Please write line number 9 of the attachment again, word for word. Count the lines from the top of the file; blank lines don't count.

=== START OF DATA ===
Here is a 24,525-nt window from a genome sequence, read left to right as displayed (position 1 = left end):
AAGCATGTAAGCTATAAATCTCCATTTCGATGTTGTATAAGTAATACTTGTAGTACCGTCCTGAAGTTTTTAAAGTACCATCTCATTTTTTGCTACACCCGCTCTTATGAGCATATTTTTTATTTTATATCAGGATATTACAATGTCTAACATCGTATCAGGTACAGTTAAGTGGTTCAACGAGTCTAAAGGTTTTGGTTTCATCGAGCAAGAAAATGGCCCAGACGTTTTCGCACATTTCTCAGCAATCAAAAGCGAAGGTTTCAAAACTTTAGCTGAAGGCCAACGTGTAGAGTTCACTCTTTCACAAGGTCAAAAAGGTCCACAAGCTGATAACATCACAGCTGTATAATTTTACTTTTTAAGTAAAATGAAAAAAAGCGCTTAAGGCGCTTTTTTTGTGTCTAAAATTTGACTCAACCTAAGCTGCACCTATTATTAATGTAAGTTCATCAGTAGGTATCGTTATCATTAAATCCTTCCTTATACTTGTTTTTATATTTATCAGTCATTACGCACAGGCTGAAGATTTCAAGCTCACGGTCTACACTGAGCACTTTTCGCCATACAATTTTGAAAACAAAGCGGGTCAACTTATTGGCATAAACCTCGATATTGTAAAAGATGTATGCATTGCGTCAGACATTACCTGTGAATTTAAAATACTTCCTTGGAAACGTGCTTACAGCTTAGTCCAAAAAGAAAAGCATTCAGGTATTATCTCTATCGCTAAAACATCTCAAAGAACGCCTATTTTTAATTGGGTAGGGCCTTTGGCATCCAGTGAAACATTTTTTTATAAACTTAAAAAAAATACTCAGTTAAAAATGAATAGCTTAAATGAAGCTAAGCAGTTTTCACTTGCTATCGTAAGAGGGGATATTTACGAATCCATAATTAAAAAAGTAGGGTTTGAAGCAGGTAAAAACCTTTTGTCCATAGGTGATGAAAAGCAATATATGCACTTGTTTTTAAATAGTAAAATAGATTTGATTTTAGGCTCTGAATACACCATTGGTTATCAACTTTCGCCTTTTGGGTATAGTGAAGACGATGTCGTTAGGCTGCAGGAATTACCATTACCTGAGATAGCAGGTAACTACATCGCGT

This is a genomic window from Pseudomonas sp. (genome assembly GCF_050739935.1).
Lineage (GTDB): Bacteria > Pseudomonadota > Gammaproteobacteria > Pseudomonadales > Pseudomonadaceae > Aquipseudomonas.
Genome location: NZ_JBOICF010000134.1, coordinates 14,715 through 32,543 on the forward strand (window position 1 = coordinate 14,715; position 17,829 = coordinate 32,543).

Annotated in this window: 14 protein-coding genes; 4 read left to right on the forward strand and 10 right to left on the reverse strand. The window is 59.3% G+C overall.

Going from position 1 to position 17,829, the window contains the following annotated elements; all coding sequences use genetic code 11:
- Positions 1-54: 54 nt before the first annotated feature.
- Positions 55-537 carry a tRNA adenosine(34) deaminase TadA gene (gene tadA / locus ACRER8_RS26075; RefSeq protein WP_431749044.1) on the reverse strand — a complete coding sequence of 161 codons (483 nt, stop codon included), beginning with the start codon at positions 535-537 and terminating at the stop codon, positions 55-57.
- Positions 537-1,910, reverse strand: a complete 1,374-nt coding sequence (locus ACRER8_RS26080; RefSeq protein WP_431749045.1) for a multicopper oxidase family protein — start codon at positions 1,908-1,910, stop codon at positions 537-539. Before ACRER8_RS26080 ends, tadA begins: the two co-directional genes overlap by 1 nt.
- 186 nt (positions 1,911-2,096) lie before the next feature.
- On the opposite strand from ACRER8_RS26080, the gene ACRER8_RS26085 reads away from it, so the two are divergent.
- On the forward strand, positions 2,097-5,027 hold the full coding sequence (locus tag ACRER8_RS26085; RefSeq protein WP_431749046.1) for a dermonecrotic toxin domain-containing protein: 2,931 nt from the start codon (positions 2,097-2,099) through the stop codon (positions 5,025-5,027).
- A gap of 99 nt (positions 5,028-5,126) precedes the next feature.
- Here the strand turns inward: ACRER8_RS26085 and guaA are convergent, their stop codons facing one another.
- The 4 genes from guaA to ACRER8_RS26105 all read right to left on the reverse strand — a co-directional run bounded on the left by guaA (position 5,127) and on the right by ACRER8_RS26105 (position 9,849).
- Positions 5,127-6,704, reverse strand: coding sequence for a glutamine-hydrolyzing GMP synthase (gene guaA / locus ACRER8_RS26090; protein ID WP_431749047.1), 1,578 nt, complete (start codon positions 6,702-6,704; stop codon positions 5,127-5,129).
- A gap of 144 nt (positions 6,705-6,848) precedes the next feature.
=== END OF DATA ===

- Positions 55-537 carry a tRNA adenosine(34) deaminase TadA gene (gene tadA / locus ACRER8_RS26075; RefSeq protein WP_431749044.1) on the reverse strand — a complete coding sequence of 161 codons (483 nt, stop codon included), beginning with the start codon at positions 535-537 and terminating at the stop codon, positions 55-57.